State lawmaker wants to prevent ban on plastic grocery bags
JEFFERSON CITY - The Columbia City Council decided Monday to withdraw a proposed ordinance to ban plastic bags in Columbia.
A Missouri lawmaker is trying to make that proposed ordinance illegal for all cities in the state.
Rep. Dan Shaul (R-Imperial) sponsored a bill that would prevent any Missouri city from banning plastic bags.
Rep. Shaul said his bill is aimed at protecting consumer choice.
"This does not prevent a retailer from eliminating paper or plastic or charging a fee," Shaul said. "It completely protects the right of the retailer to do what they want to offer paper or plastic or reusable."
A Select Committee approved the bill Feb. 26.
Columbia Fifth Ward Councilwoman Laura Nauser said she opposes the ban on plastic bags, but she does not approve of state representatives spending time on this topic.
"There are so many more pressing issues with the state government. Our roads are falling apart, our education system isn't completely funded," Nauser said. "There are just so many things at the state level that need to be addressed."
Nauser also said she thought Shaul should not have crafted legislation based on a proposal outside of his home district.
"He was elected by a group of constituencies and he should stick to the issues within his local constituency, and there is an argument that he does work at the state level, but he certainly hasn't contacted anyone within our community," she said.
Shaul said he did not want to single out Columbia when he introduced the bill.
"I didn't do this just because of Columbia, I did it because of my experience in seeing what happened across the country. I don't want to see that brought to us," Shaul said.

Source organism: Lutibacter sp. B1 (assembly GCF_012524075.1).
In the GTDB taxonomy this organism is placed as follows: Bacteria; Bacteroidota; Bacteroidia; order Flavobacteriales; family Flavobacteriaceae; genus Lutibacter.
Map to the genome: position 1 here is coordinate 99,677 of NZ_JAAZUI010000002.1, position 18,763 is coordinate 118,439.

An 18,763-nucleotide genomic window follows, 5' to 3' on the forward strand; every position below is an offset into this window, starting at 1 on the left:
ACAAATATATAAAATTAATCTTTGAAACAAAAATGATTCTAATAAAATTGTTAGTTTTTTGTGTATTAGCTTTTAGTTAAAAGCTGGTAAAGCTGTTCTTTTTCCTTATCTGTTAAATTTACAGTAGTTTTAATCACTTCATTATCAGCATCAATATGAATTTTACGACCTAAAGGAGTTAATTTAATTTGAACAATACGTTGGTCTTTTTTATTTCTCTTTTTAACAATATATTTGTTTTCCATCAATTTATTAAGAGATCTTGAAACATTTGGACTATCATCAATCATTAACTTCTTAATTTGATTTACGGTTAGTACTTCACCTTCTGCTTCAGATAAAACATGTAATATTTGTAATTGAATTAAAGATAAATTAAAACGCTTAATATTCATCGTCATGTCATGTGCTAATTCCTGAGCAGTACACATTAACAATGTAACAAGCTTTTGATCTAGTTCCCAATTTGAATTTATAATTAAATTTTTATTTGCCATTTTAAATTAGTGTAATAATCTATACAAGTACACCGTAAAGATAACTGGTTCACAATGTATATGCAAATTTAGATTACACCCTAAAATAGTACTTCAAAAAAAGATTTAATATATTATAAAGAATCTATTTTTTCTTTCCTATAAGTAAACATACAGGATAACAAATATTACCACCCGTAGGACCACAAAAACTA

Shaul is currently serving as the state director of the Missouri Grocers Association. He said his parents operated grocery stores and he spent 16 years with the organization, but doesn't believe that should be an issue.
"We don't ever worry about the doctors, lawyers, insurance people up here. I've disclosed everything I'm supposed to," he said.
Nauser and her husband run a wholesale liquor business in Columbia. She said she refuses to vote on ordinances about alcoholic beverages.
"We have to excuse ourselves from any kind of vote concerning any type of legislation where there could be a conflict of interest," Nauser said.
Executive Director of the Missouri Ethics Commission James Kahl said he has not seen enough evidence in this case to constitute an ethics violation.
""If someone had a piece of legislation tailored to benefit himself or his immediate family, if there's a monetary benefit to them in a unique fashion, then it's a conflict of interest," Kahl said.
The bill is currently set to be heard on the house floor.
Editor's Note: This story has been updated.
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